Graduated driver's license safer

Letters to the editor

Posted: Thursday, November 18, 2004

MacKenzie Allison raises a valid point in her letter concerning the new provisional driver's license soon to be in effect in Alaska (letters to the editor, Nov. 1). "Why make unnecessary laws, if it is already enforced by caring parents?" she asks.

In each and every state (37 prior to Alaska) that has established some sort of a graduated driver's license for young drivers, lives have been saved. Statistics have proven crash rates and fatalities have fallen. This is precisely why the governor signed the legislation that was also supported by Alaska Highway Safety and a top priority for Mothers Against Drunk Driving.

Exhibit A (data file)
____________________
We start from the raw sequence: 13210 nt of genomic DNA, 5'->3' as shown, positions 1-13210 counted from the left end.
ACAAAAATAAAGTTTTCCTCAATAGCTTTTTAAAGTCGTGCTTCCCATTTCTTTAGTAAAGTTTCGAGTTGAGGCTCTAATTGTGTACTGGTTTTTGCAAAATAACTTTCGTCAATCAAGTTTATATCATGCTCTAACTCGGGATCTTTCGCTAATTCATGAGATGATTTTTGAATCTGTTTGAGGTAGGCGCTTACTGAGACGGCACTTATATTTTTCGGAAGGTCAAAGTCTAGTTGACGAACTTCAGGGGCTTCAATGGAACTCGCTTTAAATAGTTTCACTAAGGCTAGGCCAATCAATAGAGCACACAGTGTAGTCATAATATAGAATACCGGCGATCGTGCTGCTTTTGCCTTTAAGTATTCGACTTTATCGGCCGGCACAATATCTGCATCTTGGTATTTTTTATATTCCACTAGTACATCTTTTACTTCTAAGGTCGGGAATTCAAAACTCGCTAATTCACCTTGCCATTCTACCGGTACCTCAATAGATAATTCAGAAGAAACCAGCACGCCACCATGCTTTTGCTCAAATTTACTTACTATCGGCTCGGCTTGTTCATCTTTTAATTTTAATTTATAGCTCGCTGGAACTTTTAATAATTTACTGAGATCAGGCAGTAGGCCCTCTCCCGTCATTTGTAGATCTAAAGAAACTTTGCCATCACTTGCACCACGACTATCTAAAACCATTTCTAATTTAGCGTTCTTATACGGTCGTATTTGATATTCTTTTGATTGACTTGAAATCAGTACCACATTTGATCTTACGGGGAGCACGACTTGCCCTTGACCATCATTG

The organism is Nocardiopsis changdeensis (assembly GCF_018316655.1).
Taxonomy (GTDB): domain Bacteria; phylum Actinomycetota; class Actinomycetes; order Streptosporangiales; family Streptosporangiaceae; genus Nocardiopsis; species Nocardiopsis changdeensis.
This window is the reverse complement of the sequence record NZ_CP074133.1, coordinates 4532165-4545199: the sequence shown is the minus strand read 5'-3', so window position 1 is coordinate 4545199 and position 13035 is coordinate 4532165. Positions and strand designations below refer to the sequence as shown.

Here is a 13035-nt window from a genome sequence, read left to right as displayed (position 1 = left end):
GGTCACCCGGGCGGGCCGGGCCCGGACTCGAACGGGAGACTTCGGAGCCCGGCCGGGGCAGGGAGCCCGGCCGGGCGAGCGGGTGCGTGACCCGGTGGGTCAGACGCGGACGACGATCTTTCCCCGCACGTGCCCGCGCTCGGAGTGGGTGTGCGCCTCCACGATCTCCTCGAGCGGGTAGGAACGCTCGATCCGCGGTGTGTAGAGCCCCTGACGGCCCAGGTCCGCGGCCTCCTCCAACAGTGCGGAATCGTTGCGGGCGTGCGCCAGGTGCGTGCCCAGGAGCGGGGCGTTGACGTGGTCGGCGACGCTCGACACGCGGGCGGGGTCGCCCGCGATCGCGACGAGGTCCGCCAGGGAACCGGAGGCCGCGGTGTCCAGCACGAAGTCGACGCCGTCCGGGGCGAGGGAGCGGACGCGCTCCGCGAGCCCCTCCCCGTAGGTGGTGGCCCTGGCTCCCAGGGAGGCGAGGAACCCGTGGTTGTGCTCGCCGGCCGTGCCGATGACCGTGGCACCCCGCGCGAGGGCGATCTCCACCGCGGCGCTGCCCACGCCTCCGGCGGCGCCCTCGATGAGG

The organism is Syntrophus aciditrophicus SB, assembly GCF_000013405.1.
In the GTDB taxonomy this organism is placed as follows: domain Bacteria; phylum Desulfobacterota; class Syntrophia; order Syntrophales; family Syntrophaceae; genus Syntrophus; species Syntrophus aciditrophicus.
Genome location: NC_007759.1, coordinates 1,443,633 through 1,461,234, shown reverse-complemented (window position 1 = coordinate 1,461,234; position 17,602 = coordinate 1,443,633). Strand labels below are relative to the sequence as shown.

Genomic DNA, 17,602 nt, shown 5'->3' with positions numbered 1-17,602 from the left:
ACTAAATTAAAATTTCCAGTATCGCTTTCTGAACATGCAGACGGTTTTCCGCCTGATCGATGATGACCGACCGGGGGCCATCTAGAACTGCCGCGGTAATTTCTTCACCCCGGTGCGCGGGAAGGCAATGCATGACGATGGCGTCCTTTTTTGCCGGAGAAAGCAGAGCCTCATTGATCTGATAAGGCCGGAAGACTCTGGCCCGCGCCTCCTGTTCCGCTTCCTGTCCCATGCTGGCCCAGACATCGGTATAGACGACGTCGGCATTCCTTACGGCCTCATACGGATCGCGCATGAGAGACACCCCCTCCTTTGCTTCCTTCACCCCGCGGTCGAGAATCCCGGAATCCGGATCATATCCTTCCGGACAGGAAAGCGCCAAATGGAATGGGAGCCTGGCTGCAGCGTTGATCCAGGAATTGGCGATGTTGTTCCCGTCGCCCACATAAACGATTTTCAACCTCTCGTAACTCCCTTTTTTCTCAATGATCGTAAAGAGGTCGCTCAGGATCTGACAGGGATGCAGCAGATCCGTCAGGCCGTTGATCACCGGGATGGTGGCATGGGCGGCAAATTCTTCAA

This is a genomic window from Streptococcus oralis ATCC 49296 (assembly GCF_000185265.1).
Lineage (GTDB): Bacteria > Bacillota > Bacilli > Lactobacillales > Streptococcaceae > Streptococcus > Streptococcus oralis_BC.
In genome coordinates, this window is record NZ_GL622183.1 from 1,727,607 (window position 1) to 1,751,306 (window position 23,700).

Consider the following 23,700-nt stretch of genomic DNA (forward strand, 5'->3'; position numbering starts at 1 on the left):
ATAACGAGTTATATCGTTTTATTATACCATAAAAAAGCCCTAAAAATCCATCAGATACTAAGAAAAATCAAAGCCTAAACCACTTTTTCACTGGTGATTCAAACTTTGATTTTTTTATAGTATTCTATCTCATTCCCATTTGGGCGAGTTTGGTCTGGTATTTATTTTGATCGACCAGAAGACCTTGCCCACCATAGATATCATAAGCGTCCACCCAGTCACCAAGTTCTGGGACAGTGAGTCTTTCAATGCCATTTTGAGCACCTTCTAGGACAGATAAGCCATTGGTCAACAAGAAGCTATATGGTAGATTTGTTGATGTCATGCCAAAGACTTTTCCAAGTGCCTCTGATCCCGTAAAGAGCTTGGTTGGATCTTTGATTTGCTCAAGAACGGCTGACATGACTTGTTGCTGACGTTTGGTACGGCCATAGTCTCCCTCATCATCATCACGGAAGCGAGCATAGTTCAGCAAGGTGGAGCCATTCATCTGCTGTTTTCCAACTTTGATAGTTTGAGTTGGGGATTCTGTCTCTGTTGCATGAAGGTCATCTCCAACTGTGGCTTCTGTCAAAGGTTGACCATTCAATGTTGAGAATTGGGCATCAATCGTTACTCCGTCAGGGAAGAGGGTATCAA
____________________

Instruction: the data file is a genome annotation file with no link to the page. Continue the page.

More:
While I'm young enough to remember turning 16 and getting my first license within a few days, I'm also realizing now how fortunate I was to not have been another sad statistic. The new restrictions, while understandably inconvenient, are in place for a minimum of six months. This time period was decided after quality discussion and debate in the legislature. Try to think of it as a period to "get your feet wet" without jumping in all the way.

The Legislature also dealt with the issue of "inclement driving." What is inclement driving? Who would be the judge? How would it be measured? Simply put, the Division of Motor Vehicles (DMV) will ask the parent or guardian for their certification that inclement driving along with the total amount of hours behind the wheel have been completed.

Parents and guardians: You are the key to the success of this program. Let's work together to make our roads and highways safe for our children and each other.

Duane Bannock

Director, Division of Motor Vehicles

Anchorage



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